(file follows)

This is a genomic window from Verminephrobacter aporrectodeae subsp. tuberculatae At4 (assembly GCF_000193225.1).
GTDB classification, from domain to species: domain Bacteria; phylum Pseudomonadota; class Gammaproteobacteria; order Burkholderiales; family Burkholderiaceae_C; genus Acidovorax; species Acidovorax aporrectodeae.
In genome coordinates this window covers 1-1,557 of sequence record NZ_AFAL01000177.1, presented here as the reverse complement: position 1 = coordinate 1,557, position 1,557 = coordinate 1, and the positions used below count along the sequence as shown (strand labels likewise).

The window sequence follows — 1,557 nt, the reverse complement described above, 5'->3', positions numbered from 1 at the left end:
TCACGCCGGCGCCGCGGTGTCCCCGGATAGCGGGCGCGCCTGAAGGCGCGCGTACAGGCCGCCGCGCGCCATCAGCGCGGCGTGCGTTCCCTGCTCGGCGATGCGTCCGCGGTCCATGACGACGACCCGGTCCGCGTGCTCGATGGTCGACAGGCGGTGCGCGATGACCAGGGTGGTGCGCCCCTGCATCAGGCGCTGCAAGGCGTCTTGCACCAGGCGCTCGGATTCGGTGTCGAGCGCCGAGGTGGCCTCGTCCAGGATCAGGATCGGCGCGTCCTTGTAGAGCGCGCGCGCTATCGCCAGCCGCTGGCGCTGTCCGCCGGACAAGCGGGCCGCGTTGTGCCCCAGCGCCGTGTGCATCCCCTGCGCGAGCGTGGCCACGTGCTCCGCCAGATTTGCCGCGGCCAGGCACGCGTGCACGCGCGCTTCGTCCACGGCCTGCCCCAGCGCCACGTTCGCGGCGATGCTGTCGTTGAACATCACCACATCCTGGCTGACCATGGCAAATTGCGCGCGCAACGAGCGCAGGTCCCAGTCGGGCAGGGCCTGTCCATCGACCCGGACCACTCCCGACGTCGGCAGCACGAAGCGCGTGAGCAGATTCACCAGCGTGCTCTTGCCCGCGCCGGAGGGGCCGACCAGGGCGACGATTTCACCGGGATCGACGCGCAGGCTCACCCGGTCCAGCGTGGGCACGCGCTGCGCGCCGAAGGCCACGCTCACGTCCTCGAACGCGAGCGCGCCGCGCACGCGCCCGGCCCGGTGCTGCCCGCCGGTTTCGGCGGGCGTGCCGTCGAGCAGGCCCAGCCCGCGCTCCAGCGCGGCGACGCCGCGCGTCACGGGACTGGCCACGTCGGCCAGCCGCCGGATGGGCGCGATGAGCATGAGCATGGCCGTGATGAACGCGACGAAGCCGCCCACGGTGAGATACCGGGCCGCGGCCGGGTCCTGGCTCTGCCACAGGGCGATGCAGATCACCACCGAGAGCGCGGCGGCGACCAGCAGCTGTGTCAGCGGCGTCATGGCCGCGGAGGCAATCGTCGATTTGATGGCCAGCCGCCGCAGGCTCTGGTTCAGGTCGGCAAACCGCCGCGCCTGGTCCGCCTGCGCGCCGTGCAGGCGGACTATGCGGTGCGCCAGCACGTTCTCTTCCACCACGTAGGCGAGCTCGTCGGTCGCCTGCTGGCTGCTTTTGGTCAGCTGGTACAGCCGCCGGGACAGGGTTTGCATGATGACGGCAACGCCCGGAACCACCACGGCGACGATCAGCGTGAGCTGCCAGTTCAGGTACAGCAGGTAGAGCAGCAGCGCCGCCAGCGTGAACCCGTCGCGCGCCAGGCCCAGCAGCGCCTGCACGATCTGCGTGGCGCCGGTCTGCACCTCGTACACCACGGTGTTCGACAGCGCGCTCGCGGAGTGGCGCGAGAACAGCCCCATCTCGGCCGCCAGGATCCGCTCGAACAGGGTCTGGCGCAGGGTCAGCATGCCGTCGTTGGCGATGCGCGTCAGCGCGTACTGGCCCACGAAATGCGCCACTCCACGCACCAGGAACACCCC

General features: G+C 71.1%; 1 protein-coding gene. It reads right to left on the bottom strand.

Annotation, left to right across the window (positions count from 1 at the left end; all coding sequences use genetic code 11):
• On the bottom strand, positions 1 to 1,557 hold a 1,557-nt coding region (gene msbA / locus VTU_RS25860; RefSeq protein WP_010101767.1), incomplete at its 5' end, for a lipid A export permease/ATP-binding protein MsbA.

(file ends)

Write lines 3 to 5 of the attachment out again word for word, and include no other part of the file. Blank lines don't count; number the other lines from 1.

In genome coordinates this window covers 1-1,557 of sequence record NZ_AFAL01000177.1, presented here as the reverse complement: position 1 = coordinate 1,557, position 1,557 = coordinate 1, and the positions used below count along the sequence as shown (strand labels likewise).

The window sequence follows — 1,557 nt, the reverse complement described above, 5'->3', positions numbered from 1 at the left end:
TCACGCCGGCGCCGCGGTGTCCCCGGATAGCGGGCGCGCCTGAAGGCGCGCGTACAGGCCGCCGCGCGCCATCAGCGCGGCGTGCGTTCCCTGCTCGGCGATGCGTCCGCGGTCCATGACGACGACCCGGTCCGCGTGCTCGATGGTCGACAGGCGGTGCGCGATGACCAGGGTGGTGCGCCCCTGCATCAGGCGCTGCAAGGCGTCTTGCACCAGGCGCTCGGATTCGGTGTCGAGCGCCGAGGTGGCCTCGTCCAGGATCAGGATCGGCGCGTCCTTGTAGAGCGCGCGCGCTATCGCCAGCCGCTGGCGCTGTCCGCCGGACAAGCGGGCCGCGTTGTGCCCCAGCGCCGTGTGCATCCCCTGCGCGAGCGTGGCCACGTGCTCCGCCAGATTTGCCGCGGCCAGGCACGCGTGCACGCGCGCTTCGTCCACGGCCTGCCCCAGCGCCACGTTCGCGGCGATGCTGTCGTTGAACATCACCACATCCTGGCTGACCATGGCAAATTGCGCGCGCAACGAGCGCAGGTCCCAGTCGGGCAGGGCCTGTCCATCGACCCGGACCACTCCCGACGTCGGCAGCACGAAGCGCGTGAGCAGATTCACCAGCGTGCTCTTGCCCGCGCCGGAGGGGCCGACCAGGGCGACGATTTCACCGGGATCGACGCGCAGGCTCACCCGGTCCAGCGTGGGCACGCGCTGCGCGCCGAAGGCCACGCTCACGTCCTCGAACGCGAGCGCGCCGCGCACGCGCCCGGCCCGGTGCTGCCCGCCGGTTTCGGCGGGCGTGCCGTCGAGCAGGCCCAGCCCGCGCTCCAGCGCGGCGACGCCGCGCGTCACGGGACTGGCCACGTCGGCCAGCCGCCGGATGGGCGCGATGAGCATGAGCATGGCCGTGATGAACGCGACGAAGCCGCCCACGGTGAGATACCGGGCCGCGGCCGGGTCCTGGCTCTGCCACAGGGCGATGCAGATCACCACCGAGAGCGCGGCGGCGACCAGCAGCTGTGTCAGCGGCGTCATGGCCGCGGAGGCAATCGTCGATTTGATGGCCAGCCGCCGCAGGCTCTGGTTCAGGTCGGCAAACCGCCGCGCCTGGTCCGCCTGCGCGCCGTGCAGGCGGACTATGCGGTGCGCCAGCACGTTCTCTTCCACCACGTAGGCGAGCTCGTCGGTCGCCTGCTGGCTGCTTTTGGTCAGCTGGTACAGCCGCCGGGACAGGGTTTGCATGATGACGGCAACGCCCGGAACCACCACGGCGACGATCAGCGTGAGCTGCCAGTTCAGGTACAGCAGGTAGAGCAGCAGCGCCGCCAGCGTGAACCCGTCGCGCGCCAGGCCCAGCAGCGCCTGCACGATCTGCGTGGCGCCGGTCTGCACCTCGTACACCACGGTGTTCGACAGCGCGCTCGCGGAGTGGCGCGAGAACAGCCCCATCTCGGCCGCCAGGATCCGCTCGAACAGGGTCTGGCGCAGGGTCAGCATGCCGTCGTTGGCGATGCGCGTCAGCGCGTACTGGCCCACGAAATGCGCCACTCCACGCACCAGGAACACCCC